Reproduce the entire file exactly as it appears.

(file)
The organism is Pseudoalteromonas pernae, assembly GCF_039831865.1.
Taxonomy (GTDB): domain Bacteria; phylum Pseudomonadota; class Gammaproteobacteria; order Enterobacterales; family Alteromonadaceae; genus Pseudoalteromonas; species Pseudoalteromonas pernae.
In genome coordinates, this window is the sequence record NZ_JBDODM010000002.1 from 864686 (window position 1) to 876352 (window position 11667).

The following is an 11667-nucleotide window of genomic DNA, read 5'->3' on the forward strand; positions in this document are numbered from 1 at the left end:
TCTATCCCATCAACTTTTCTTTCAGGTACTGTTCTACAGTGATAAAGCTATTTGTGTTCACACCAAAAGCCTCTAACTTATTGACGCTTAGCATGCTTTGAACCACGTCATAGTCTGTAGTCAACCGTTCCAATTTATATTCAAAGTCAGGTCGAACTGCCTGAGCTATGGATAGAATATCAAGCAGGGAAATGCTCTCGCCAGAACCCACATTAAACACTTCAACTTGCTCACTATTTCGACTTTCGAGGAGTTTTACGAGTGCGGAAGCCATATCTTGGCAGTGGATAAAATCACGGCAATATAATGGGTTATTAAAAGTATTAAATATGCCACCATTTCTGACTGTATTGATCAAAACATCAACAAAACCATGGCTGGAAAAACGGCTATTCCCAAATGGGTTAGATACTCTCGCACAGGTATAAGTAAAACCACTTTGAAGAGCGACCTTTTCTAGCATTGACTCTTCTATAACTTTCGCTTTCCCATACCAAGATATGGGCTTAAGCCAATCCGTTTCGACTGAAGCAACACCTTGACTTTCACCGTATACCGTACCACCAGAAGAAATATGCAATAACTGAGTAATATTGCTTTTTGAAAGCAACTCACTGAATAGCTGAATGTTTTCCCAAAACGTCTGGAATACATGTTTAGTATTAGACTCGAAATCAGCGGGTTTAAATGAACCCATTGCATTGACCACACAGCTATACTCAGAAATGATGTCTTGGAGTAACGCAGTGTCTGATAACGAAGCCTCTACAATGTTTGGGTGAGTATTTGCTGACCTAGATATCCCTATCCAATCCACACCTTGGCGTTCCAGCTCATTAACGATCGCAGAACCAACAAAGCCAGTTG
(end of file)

The organism is Pseudoalteromonas pernae, assembly GCF_039831865.1.
Taxonomy (GTDB): domain Bacteria; phylum Pseudomonadota; class Gammaproteobacteria; order Enterobacterales; family Alteromonadaceae; genus Pseudoalteromonas; species Pseudoalteromonas pernae.
In genome coordinates, this window is the sequence record NZ_JBDODM010000002.1 from 864686 (window position 1) to 876352 (window position 11667).

The following is an 11667-nucleotide window of genomic DNA, read 5'->3' on the forward strand; positions in this document are numbered from 1 at the left end:
TCTATCCCATCAACTTTTCTTTCAGGTACTGTTCTACAGTGATAAAGCTATTTGTGTTCACACCAAAAGCCTCTAACTTATTGACGCTTAGCATGCTTTGAACCACGTCATAGTCTGTAGTCAACCGTTCCAATTTATATTCAAAGTCAGGTCGAACTGCCTGAGCTATGGATAGAATATCAAGCAGGGAAATGCTCTCGCCAGAACCCACATTAAACACTTCAACTTGCTCACTATTTCGACTTTCGAGGAGTTTTACGAGTGCGGAAGCCATATCTTGGCAGTGGATAAAATCACGGCAATATAATGGGTTATTAAAAGTATTAAATATGCCACCATTTCTGACTGTATTGATCAAAACATCAACAAAACCATGGCTGGAAAAACGGCTATTCCCAAATGGGTTAGATACTCTCGCACAGGTATAAGTAAAACCACTTTGAAGAGCGACCTTTTCTAGCATTGACTCTTCTATAACTTTCGCTTTCCCATACCAAGATATGGGCTTAAGCCAATCCGTTTCGACTGAAGCAACACCTTGACTTTCACCGTATACCGTACCACCAGAAGAAATATGCAATAACTGAGTAATATTGCTTTTTGAAAGCAACTCACTGAATAGCTGAATGTTTTCCCAAAACGTCTGGAATACATGTTTAGTATTAGACTCGAAATCAGCGGGTTTAAATGAACCCATTGCATTGACCACACAGCTATACTCAGAAATGATGTCTTGGAGTAACGCAGTGTCTGATAACGAAGCCTCTACAATGTTTGGGTGAGTATTTGCTGACCTAGATATCCCTATCCAATCCACACCTTGGCGTTCCAGCTCATTAACGATCGCAGAACCAACAAAGCCAGTTG